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S&P Enhances Its Review Of Data Quality Practices For U.S. Residential Mortgage Originations

October 11, 2007


Standard & Poor's

NEW YORK --Among the many factors contributing to the poor performance of recent vintages of U.S. residential mortgage-backed securities (RMBS), the two that are cited most often are stretched underwriting guidelines and home price declines. However, industry reports have also mentioned fraud at the origination stage. It's important to note that rating opinions are neither audits nor due-diligence reviews of mortgage originators. Yet, in light of industry reports questioning origination practices, it's increasingly important for both mortgage originators and RMBS issuers to be able to demonstrate appropriate data quality—-in other words, to have proper practices for addressing fraud prevention and detection. Standard & Poor's Ratings Services is undertaking an analysis of data quality capabilities as part of its conduit and originator reviews.

Recently, we sent the top 25 RMBS issuers a questionnaire about their respective practices and capabilities for detection and management of fraud in the origination process. We constructed the survey to help us gain a greater understanding of the procedures and controls that lenders use in their origination practice, including underwriting procedures and processes for approving and monitoring mortgage brokers and appraisers. This is only the first step. We intend to send this questionnaire to a larger set of RMBS issuers and originators. We will analyze this information, and if appropriate, publish the relevant findings. In addition, the information we obtain may ultimately have a bearing on our opinions of mortgage loan performance in the future.

In general, members of the mortgage industry report fraudulent activity to the Mortgage Asset Research Institute (MARI) to be included in its MIDEX national fraud database. A study released in May 2007 shows the number of fraud reports pertaining to 2006 originations is approximately 30% higher than in the 2005 vintage at the same time last year. It also shows that the most common types of fraud in underwriting are statements about borrower income and employment. Therefore, we highlighted the procedures for verifying this information in our questionnaire.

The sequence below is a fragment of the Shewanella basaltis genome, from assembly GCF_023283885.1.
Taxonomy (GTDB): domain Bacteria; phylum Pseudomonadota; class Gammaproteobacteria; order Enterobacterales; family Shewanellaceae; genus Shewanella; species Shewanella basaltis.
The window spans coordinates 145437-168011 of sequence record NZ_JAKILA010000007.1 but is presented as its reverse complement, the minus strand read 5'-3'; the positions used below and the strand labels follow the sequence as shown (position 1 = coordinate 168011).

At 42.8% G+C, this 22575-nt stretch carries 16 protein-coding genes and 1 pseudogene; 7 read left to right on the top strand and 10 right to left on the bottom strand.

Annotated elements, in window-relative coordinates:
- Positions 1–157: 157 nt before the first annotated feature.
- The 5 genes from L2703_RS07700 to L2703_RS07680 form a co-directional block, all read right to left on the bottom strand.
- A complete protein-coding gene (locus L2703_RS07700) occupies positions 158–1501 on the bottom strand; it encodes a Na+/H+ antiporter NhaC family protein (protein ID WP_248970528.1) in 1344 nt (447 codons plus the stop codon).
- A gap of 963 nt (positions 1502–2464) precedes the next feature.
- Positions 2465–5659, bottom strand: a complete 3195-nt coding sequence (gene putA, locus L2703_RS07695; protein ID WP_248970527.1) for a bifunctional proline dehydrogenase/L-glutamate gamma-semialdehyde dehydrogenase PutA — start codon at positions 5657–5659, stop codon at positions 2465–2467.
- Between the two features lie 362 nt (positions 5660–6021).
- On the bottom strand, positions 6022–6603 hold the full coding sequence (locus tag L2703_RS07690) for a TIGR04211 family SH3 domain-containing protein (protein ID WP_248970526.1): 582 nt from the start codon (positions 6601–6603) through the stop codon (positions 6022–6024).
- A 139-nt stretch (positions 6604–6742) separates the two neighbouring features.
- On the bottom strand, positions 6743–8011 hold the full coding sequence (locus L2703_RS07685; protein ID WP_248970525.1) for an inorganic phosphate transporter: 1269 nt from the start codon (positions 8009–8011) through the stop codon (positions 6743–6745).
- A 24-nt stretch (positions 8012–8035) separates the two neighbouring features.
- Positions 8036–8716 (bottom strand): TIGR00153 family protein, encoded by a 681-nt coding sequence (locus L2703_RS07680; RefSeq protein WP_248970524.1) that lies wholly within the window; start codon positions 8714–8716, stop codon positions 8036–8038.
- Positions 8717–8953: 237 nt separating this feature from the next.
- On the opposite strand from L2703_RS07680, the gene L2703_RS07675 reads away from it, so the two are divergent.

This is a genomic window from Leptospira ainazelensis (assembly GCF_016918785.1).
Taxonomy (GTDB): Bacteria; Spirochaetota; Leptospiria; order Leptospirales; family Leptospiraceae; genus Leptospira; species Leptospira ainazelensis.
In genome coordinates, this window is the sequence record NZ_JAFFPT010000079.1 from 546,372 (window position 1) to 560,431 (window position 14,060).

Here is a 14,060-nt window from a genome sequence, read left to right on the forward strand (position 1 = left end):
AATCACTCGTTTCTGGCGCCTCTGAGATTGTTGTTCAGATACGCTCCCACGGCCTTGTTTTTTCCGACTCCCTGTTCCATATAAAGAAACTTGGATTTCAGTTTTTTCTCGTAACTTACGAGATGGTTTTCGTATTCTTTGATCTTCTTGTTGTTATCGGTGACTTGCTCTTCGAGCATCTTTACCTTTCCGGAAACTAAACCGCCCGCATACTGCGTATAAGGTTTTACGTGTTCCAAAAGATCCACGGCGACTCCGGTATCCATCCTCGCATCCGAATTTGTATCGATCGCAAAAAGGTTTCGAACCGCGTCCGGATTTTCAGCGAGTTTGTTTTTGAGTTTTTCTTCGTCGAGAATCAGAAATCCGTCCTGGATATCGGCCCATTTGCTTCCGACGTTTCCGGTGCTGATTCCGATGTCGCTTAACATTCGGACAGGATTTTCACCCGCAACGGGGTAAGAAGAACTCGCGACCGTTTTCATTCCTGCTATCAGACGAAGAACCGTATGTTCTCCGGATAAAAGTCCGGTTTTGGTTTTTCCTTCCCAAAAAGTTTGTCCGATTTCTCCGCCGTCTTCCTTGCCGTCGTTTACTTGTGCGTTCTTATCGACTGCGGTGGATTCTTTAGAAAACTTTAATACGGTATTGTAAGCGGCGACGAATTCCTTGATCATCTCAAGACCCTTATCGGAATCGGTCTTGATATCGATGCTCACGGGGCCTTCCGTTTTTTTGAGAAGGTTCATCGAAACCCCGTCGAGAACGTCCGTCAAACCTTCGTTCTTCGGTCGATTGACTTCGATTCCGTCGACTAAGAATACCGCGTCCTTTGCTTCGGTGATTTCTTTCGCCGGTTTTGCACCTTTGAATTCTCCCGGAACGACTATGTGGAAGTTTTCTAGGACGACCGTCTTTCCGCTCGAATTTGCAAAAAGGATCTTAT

Control and mitigation of fraudulent activity are even more complicated when independent mortgage brokers have originated a considerable portion of the mortgages in a portfolio. Preliminary conversations with industry participants indicate that misrepresentations and data-quality issues are more common for broker-originated loans than for loans originated through the retail channel. The limited amount of oversight on brokers and the absence of regulation of their business may have led to increased incidents of fraud as both brokers and borrowers have incentives to close on the loan.

These issues become more acute when coupled with excessive home price valuations, or "inflated appraisals," in which appraisers face pressure to meet the value needed to "get the deal done." The mortgage market has for some time been evaluating the extent to which properties may have been appraised at artificially high values.

To mitigate these risks, RMBS issuers generally have in place processes for approving mortgage brokers and appraisers as well as for monitoring their performance. Our questionnaire asked for a more in-depth explanation of these processes, as to both initial approval and ongoing monitoring.

Over the past couple of years, we've seen an increase in the number of automated tools to help prevent and detect fraud in the sector as well as the advent of risk management firms that advise on risk mitigation mechanisms. Some of these tools include products that:

  • -- Validate income;
  • -- Search for red flags in areas such as identity, occupancy, and valuation;
  • -- Detect flips, straw buyers, and other schemes;
  • -- Determine asset reasonableness; and
  • -- Assign fraud scores.


Using these risk management tools during a prefunding audit may help originators identify loans that may need additional focus and review before funding. Standard & Poor's has been meeting with various risk management companies to better understand the available products and how originators use them.

For more information, visit www.standardandpoors.com.

Source: Standard & Poor's



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